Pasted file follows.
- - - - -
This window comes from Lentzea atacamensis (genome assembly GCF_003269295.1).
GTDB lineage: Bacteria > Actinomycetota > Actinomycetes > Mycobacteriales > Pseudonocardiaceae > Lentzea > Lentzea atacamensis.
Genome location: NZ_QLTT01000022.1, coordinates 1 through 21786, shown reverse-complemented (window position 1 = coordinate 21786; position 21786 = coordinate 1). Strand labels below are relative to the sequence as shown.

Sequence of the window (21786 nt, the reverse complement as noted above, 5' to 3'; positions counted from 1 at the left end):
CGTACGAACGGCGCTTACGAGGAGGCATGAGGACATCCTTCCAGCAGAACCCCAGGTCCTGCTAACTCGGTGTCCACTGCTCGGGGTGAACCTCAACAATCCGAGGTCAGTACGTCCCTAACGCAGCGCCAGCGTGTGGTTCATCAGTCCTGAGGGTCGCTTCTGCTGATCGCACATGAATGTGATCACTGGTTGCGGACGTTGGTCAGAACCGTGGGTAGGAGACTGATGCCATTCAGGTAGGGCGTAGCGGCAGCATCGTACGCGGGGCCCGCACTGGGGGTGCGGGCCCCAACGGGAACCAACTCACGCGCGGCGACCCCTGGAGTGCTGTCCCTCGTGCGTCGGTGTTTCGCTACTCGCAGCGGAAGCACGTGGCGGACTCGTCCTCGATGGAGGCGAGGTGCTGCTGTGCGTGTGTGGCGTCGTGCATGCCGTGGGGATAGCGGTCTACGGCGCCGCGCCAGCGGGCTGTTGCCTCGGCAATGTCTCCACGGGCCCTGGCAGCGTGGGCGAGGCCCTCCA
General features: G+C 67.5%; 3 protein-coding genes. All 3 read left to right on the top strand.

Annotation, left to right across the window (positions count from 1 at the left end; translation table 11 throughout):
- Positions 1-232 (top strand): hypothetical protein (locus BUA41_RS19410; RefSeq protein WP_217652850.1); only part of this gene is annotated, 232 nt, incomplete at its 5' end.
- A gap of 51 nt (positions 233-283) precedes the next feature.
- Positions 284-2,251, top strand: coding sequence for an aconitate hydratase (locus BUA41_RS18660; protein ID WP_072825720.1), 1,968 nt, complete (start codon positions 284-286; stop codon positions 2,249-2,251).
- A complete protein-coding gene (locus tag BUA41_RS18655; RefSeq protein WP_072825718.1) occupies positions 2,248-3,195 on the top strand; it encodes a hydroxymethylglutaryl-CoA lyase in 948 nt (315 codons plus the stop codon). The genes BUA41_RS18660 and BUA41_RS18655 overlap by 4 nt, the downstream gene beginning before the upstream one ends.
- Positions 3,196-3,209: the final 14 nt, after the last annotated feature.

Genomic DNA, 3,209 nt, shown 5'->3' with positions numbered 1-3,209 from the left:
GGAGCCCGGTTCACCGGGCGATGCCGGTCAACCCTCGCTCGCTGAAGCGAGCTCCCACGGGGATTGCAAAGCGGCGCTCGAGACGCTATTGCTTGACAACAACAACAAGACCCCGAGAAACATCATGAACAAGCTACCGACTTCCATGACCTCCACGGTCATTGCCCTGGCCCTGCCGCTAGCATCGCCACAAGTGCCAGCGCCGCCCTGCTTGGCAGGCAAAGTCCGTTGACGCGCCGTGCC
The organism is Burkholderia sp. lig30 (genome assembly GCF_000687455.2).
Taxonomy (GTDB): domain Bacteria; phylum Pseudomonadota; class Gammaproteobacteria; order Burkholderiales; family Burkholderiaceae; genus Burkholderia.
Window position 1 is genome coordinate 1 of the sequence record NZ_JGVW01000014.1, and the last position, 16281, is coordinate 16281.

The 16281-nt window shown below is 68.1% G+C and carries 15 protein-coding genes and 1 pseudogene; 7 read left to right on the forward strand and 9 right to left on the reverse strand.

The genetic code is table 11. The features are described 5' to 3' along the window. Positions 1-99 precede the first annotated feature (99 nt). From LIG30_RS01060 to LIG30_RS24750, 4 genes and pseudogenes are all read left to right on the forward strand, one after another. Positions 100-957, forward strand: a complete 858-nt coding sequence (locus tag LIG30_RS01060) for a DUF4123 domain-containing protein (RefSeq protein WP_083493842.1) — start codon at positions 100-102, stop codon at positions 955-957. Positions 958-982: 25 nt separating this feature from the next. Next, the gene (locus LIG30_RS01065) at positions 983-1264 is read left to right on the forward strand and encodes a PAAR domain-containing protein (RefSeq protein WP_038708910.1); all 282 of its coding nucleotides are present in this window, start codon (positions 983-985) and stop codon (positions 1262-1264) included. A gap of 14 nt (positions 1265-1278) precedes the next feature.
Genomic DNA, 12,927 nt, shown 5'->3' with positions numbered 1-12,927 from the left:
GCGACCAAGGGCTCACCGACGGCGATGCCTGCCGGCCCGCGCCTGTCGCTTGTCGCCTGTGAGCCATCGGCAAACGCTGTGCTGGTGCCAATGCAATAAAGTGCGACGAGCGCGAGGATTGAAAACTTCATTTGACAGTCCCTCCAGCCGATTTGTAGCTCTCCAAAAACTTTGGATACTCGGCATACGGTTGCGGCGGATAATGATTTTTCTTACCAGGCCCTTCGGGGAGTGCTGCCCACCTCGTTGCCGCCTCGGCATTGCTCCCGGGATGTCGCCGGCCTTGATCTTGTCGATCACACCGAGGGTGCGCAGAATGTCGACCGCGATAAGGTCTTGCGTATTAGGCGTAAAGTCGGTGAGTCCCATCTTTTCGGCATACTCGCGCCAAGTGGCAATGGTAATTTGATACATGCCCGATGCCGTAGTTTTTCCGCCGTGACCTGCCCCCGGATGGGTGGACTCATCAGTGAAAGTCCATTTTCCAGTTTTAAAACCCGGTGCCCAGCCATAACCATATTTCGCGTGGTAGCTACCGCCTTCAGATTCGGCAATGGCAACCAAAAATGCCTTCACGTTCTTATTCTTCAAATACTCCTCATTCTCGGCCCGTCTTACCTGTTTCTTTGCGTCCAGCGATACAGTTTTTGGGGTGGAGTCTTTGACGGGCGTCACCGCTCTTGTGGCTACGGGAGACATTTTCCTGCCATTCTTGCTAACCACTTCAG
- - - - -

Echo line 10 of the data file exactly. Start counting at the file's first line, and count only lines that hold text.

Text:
- Positions 284-2,251, top strand: coding sequence for an aconitate hydratase (locus BUA41_RS18660; protein ID WP_072825720.1), 1,968 nt, complete (start codon positions 284-286; stop codon positions 2,249-2,251).